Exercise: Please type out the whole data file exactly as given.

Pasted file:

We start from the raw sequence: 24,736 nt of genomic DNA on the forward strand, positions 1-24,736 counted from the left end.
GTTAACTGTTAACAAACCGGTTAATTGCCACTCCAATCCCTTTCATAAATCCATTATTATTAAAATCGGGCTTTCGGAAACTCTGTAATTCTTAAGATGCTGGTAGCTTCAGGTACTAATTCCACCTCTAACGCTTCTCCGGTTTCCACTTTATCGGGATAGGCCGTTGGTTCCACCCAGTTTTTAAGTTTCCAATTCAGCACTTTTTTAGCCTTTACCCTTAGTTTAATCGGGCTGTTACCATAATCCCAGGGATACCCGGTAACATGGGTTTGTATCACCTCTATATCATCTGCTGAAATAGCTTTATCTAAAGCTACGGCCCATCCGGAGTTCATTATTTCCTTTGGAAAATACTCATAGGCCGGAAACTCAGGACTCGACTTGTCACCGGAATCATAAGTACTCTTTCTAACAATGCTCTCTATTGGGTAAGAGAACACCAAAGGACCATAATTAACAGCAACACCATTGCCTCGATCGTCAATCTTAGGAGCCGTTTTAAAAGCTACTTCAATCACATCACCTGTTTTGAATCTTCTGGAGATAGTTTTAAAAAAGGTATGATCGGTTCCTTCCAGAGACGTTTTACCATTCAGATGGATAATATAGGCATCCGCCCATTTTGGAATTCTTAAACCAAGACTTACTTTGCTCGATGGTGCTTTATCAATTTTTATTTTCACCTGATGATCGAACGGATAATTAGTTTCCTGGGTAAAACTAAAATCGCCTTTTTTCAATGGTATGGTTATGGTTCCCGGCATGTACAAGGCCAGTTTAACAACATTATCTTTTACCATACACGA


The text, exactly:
We start from the raw sequence: 24,736 nt of genomic DNA on the forward strand, positions 1-24,736 counted from the left end.
GTTAACTGTTAACAAACCGGTTAATTGCCACTCCAATCCCTTTCATAAATCCATTATTATTAAAATCGGGCTTTCGGAAACTCTGTAATTCTTAAGATGCTGGTAGCTTCAGGTACTAATTCCACCTCTAACGCTTCTCCGGTTTCCACTTTATCGGGATAGGCCGTTGGTTCCACCCAGTTTTTAAGTTTCCAATTCAGCACTTTTTTAGCCTTTACCCTTAGTTTAATCGGGCTGTTACCATAATCCCAGGGATACCCGGTAACATGGGTTTGTATCACCTCTATATCATCTGCTGAAATAGCTTTATCTAAAGCTACGGCCCATCCGGAGTTCATTATTTCCTTTGGAAAATACTCATAGGCCGGAAACTCAGGACTCGACTTGTCACCGGAATCATAAGTACTCTTTCTAACAATGCTCTCTATTGGGTAAGAGAACACCAAAGGACCATAATTAACAGCAACACCATTGCCTCGATCGTCAATCTTAGGAGCCGTTTTAAAAGCTACTTCAATCACATCACCTGTTTTGAATCTTCTGGAGATAGTTTTAAAAAAGGTATGATCGGTTCCTTCCAGAGACGTTTTACCATTCAGATGGATAATATAGGCATCCGCCCATTTTGGAATTCTTAAACCAAGACTTACTTTGCTCGATGGTGCTTTATCAATTTTTATTTTCACCTGATGATCGAACGGATAATTAGTTTCCTGGGTAAAACTAAAATCGCCTTTTTTCAATGGTATGGTTATGGTTCCCGGCATGTACAAGGCCAGTTTAACAACATTATCTTTTACCATACACGA